August 2nd: New York

Day four of no caffeine. I don’t miss it. Don’t have any intention of having coffee. My adrenal glands are reset. My cortisol levels are regulated. I feel less desperate. Things are fine right here right now, on this train in New Jersey, listening to the guy behind me speaking in an East Coast accent. We’re by the airport, traversing industrial yards. The train is cool and air conditioned. I have nothing to do but sit here and enjoy the scenery.

Yesterday I got into New York and went straight to Manhattan. I never want to live in New York. I would rather live in a cabin in the woods, or a small town in  Washington or British Colombia. People say things are happening in New York, but things are happening everywhere. Everything is happening where you are. Right now, this Jersey train is my world. Nothing else exists. What difference between sleeping in a New York penthouse or sleeping on the ground outside a church?

After visiting my friend I had brunch with Ellen, who’s still wildly attractive and who I’m still wildly attracted to. It was a nice brunch. A greasy spoon diner and everyone spoke Spanish. There were some great moments in the conversation and some so so ones, but mostly great. I’ve dated Ellen. I’ve traveled with her. I’ve been her friend in a platonic context, as I am now. And to be honest I don’t think we’ll be together again, and that’s fine. She’s happy. She seems happy.

When we were paying I was a bit dismayed by the price. If the breakfasts cost six and seven dollars each, how did the total come to $22.50? But of course I wanted to look cool in front of her so I just shut my mouth and paid.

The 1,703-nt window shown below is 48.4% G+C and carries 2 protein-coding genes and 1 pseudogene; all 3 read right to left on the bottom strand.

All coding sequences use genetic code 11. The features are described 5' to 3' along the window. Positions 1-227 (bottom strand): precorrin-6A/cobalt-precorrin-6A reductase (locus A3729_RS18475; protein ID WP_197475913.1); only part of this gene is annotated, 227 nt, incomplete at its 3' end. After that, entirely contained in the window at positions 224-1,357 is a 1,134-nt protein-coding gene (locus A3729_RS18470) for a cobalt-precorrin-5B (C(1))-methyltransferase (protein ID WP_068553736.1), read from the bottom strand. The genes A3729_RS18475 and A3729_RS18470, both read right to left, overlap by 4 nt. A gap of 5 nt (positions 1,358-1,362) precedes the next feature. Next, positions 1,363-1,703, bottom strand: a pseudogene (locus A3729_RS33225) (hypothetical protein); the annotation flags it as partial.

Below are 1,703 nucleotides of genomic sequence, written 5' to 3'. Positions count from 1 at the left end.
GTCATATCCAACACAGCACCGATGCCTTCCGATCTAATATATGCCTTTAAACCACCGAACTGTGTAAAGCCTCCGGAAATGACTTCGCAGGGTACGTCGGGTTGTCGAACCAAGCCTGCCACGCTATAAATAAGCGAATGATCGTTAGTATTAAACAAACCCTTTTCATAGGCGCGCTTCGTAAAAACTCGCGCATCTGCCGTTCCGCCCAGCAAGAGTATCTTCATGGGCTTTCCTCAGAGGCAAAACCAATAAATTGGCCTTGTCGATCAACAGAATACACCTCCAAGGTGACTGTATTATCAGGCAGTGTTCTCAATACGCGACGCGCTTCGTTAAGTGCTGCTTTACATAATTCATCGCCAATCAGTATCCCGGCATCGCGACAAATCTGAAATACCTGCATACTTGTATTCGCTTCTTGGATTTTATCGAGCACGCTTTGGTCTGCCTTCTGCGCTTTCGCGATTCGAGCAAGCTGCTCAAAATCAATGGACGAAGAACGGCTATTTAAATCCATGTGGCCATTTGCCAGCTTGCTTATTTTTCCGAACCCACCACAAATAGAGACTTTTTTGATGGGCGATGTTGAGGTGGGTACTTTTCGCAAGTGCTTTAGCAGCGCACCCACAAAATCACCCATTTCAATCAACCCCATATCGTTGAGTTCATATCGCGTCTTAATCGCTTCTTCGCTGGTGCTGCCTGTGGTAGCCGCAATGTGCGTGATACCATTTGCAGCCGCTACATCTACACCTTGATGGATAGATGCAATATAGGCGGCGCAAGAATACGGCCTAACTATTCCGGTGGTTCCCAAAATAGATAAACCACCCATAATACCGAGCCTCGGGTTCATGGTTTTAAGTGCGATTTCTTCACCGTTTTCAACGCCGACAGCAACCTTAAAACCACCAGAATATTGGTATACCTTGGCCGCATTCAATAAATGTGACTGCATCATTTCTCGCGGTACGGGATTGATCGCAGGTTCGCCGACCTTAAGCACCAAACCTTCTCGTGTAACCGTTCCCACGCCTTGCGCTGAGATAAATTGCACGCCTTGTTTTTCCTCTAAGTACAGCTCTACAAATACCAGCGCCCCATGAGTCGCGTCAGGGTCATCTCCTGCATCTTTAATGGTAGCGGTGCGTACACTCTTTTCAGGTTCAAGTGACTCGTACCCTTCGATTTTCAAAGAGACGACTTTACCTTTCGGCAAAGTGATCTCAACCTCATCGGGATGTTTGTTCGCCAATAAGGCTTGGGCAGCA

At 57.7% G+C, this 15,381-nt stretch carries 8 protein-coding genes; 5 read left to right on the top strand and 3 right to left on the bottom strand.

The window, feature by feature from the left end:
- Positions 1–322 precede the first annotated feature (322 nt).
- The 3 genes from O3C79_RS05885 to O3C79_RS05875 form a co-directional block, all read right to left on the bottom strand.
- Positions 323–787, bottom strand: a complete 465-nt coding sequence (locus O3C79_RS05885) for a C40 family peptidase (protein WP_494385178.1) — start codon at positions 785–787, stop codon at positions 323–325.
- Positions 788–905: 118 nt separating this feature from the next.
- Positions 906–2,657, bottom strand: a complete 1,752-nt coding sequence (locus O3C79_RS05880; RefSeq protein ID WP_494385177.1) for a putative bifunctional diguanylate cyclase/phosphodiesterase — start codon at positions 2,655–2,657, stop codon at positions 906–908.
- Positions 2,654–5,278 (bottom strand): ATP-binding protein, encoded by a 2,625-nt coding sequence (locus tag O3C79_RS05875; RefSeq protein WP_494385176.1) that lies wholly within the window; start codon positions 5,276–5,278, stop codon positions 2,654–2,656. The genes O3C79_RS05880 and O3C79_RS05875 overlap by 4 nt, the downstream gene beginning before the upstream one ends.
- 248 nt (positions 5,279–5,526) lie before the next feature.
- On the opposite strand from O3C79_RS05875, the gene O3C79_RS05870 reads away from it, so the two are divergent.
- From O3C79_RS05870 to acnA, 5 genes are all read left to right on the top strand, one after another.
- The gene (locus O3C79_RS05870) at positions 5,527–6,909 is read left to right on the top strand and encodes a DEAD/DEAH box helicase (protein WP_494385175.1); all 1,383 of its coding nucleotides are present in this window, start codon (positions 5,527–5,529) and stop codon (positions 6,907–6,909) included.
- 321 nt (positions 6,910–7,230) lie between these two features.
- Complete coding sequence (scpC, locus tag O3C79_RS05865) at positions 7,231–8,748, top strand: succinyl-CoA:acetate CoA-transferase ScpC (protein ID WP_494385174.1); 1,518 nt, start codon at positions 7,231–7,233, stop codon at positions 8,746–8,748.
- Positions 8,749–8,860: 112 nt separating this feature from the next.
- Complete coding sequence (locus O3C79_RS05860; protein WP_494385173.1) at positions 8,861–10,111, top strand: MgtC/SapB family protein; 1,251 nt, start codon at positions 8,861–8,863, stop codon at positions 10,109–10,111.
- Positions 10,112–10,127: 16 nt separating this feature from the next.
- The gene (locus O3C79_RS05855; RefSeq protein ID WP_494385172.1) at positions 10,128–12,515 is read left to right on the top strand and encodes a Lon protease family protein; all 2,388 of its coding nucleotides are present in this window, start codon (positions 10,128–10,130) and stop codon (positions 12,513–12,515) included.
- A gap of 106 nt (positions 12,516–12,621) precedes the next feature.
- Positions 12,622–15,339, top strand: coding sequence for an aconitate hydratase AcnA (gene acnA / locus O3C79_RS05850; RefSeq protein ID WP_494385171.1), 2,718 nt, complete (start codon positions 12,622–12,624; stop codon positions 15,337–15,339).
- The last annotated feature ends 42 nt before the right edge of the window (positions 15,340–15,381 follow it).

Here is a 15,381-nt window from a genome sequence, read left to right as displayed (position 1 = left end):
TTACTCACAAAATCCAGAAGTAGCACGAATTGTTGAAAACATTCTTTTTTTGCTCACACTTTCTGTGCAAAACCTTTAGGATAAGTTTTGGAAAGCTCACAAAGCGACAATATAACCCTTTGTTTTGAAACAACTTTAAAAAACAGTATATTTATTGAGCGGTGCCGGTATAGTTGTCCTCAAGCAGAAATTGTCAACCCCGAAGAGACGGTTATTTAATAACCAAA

After brunch with Ellen I walked to Central Park and it was hot out. I stopped to get a coconut water at the Fairway Market and then killed time by the fountain in front of the Plaza Hotel before hanging out with Sarah. Sarah’s a photographer. She lives in Brooklyn. We chilled in the park. She bought me a salad and I ate most of hers and then we watched classical music. “When do you feel happy?” she asked me, and I told her some times I’d been happy, like the times I worked in Alaska or the study abroad programs, when I have camaraderie with people, but then while we were watching the classical music I had one of these moments, nothing else mattered or existed, just lying there on that blanket in Central Park, feeling the summer evening air which seemed to mute but also accentuate everything, hearing the violins and also hearing birds chirping. As were walking to the subway station there were fireflies and it reminded me of being a little kid in Ohio, catching fireflies or just watching them from my grandparents’ porch.

Finally I went to hang out with my friend Jack. He’s a lawyer. I met him at McDonald’s, then we took the subway to Brooklyn where he and his girlfriend and I talked. I felt comfortable. Then they went to bed and I showered and it was glorious, washing the grime off me, washing my hair, and I lay in bed and read Siddhartha and listened to them talk, a thin wall separating us, them talking about what couples who live together talk about at night when they’re lying in bed and not going to have sex. The air conditioning was splendid. The blankets splendid. Everything splendid and I slept well and then went back to sleep after Jack woke me up in the morning then talked to his girlfriend and then left. And now it’s today and I’m on the train. I haven’t eaten anything all day.

I’m starving.